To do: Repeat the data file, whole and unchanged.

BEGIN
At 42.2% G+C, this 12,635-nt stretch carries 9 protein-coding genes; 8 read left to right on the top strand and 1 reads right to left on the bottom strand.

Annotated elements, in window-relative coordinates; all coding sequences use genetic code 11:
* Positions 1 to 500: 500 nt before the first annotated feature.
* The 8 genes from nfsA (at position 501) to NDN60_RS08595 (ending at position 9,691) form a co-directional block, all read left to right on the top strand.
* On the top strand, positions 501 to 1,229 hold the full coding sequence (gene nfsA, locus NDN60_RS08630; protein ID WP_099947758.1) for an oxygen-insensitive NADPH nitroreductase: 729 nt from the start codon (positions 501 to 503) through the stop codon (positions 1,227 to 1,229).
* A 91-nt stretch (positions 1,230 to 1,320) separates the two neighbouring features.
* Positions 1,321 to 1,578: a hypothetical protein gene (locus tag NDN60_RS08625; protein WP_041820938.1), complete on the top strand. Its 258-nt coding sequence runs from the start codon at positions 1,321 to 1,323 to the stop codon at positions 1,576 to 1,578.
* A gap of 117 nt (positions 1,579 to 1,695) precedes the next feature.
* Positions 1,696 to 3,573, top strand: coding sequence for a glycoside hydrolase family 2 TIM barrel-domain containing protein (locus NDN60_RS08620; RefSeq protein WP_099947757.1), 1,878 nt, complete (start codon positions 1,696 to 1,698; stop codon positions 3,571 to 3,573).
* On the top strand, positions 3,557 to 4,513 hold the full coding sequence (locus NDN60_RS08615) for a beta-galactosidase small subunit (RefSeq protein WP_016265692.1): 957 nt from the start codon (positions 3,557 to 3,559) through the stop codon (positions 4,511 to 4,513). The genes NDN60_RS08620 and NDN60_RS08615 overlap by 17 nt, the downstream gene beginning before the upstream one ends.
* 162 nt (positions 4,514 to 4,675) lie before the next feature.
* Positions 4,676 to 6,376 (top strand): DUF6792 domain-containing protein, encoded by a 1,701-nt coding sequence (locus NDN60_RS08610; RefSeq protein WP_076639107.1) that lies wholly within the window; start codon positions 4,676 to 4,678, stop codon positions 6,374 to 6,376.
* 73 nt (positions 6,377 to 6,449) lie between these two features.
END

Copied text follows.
At 42.2% G+C, this 12,635-nt stretch carries 9 protein-coding genes; 8 read left to right on the top strand and 1 reads right to left on the bottom strand.

Annotated elements, in window-relative coordinates; all coding sequences use genetic code 11:
* Positions 1 to 500: 500 nt before the first annotated feature.
* The 8 genes from nfsA (at position 501) to NDN60_RS08595 (ending at position 9,691) form a co-directional block, all read left to right on the top strand.
* On the top strand, positions 501 to 1,229 hold the full coding sequence (gene nfsA, locus NDN60_RS08630; protein ID WP_099947758.1) for an oxygen-insensitive NADPH nitroreductase: 729 nt from the start codon (positions 501 to 503) through the stop codon (positions 1,227 to 1,229).
* A 91-nt stretch (positions 1,230 to 1,320) separates the two neighbouring features.
* Positions 1,321 to 1,578: a hypothetical protein gene (locus tag NDN60_RS08625; protein WP_041820938.1), complete on the top strand. Its 258-nt coding sequence runs from the start codon at positions 1,321 to 1,323 to the stop codon at positions 1,576 to 1,578.
* A gap of 117 nt (positions 1,579 to 1,695) precedes the next feature.
* Positions 1,696 to 3,573, top strand: coding sequence for a glycoside hydrolase family 2 TIM barrel-domain containing protein (locus NDN60_RS08620; RefSeq protein WP_099947757.1), 1,878 nt, complete (start codon positions 1,696 to 1,698; stop codon positions 3,571 to 3,573).
* On the top strand, positions 3,557 to 4,513 hold the full coding sequence (locus NDN60_RS08615) for a beta-galactosidase small subunit (RefSeq protein WP_016265692.1): 957 nt from the start codon (positions 3,557 to 3,559) through the stop codon (positions 4,511 to 4,513). The genes NDN60_RS08620 and NDN60_RS08615 overlap by 17 nt, the downstream gene beginning before the upstream one ends.
* 162 nt (positions 4,514 to 4,675) lie before the next feature.
* Positions 4,676 to 6,376 (top strand): DUF6792 domain-containing protein, encoded by a 1,701-nt coding sequence (locus NDN60_RS08610; RefSeq protein WP_076639107.1) that lies wholly within the window; start codon positions 4,676 to 4,678, stop codon positions 6,374 to 6,376.
* 73 nt (positions 6,377 to 6,449) lie between these two features.